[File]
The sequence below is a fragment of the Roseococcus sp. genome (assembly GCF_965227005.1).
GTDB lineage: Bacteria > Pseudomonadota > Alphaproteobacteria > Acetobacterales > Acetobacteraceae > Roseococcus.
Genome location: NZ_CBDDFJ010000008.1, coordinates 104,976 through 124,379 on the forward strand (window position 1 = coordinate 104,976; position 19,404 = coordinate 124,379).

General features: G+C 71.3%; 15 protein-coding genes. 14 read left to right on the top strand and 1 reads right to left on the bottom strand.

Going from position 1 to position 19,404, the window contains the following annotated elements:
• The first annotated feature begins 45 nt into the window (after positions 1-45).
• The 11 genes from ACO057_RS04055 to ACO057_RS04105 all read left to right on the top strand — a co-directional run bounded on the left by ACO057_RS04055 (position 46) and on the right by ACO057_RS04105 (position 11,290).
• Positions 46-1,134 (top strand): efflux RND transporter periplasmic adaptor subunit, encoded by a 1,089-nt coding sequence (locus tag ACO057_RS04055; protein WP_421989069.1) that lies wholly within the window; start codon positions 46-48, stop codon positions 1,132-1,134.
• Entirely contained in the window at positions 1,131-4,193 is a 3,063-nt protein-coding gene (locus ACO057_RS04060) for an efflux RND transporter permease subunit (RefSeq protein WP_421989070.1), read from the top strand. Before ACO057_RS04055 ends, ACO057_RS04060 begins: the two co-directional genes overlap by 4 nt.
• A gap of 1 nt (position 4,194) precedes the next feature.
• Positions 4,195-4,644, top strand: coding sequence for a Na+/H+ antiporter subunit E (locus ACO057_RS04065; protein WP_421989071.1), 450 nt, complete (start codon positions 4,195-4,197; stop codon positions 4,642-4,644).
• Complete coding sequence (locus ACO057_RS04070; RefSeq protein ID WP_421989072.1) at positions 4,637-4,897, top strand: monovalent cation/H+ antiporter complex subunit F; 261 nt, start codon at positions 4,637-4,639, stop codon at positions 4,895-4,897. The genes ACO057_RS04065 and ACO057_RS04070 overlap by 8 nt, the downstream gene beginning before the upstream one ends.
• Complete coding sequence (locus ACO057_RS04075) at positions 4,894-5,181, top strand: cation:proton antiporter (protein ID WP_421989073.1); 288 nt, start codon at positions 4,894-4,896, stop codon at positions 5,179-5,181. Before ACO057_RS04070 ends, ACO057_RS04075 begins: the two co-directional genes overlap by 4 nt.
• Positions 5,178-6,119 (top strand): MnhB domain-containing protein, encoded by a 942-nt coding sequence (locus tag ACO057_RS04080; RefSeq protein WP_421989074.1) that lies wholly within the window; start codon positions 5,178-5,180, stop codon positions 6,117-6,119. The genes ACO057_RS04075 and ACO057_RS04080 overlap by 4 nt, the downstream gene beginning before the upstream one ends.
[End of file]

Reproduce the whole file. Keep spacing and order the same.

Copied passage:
The sequence below is a fragment of the Roseococcus sp. genome (assembly GCF_965227005.1).
GTDB lineage: Bacteria > Pseudomonadota > Alphaproteobacteria > Acetobacterales > Acetobacteraceae > Roseococcus.
Genome location: NZ_CBDDFJ010000008.1, coordinates 104,976 through 124,379 on the forward strand (window position 1 = coordinate 104,976; position 19,404 = coordinate 124,379).

General features: G+C 71.3%; 15 protein-coding genes. 14 read left to right on the top strand and 1 reads right to left on the bottom strand.

Going from position 1 to position 19,404, the window contains the following annotated elements:
• The first annotated feature begins 45 nt into the window (after positions 1-45).
• The 11 genes from ACO057_RS04055 to ACO057_RS04105 all read left to right on the top strand — a co-directional run bounded on the left by ACO057_RS04055 (position 46) and on the right by ACO057_RS04105 (position 11,290).
• Positions 46-1,134 (top strand): efflux RND transporter periplasmic adaptor subunit, encoded by a 1,089-nt coding sequence (locus tag ACO057_RS04055; protein WP_421989069.1) that lies wholly within the window; start codon positions 46-48, stop codon positions 1,132-1,134.
• Entirely contained in the window at positions 1,131-4,193 is a 3,063-nt protein-coding gene (locus ACO057_RS04060) for an efflux RND transporter permease subunit (RefSeq protein WP_421989070.1), read from the top strand. Before ACO057_RS04055 ends, ACO057_RS04060 begins: the two co-directional genes overlap by 4 nt.
• A gap of 1 nt (position 4,194) precedes the next feature.
• Positions 4,195-4,644, top strand: coding sequence for a Na+/H+ antiporter subunit E (locus ACO057_RS04065; protein WP_421989071.1), 450 nt, complete (start codon positions 4,195-4,197; stop codon positions 4,642-4,644).
• Complete coding sequence (locus ACO057_RS04070; RefSeq protein ID WP_421989072.1) at positions 4,637-4,897, top strand: monovalent cation/H+ antiporter complex subunit F; 261 nt, start codon at positions 4,637-4,639, stop codon at positions 4,895-4,897. The genes ACO057_RS04065 and ACO057_RS04070 overlap by 8 nt, the downstream gene beginning before the upstream one ends.
• Complete coding sequence (locus ACO057_RS04075) at positions 4,894-5,181, top strand: cation:proton antiporter (protein ID WP_421989073.1); 288 nt, start codon at positions 4,894-4,896, stop codon at positions 5,179-5,181. Before ACO057_RS04070 ends, ACO057_RS04075 begins: the two co-directional genes overlap by 4 nt.
• Positions 5,178-6,119 (top strand): MnhB domain-containing protein, encoded by a 942-nt coding sequence (locus tag ACO057_RS04080; RefSeq protein WP_421989074.1) that lies wholly within the window; start codon positions 5,178-5,180, stop codon positions 6,117-6,119. The genes ACO057_RS04075 and ACO057_RS04080 overlap by 4 nt, the downstream gene beginning before the upstream one ends.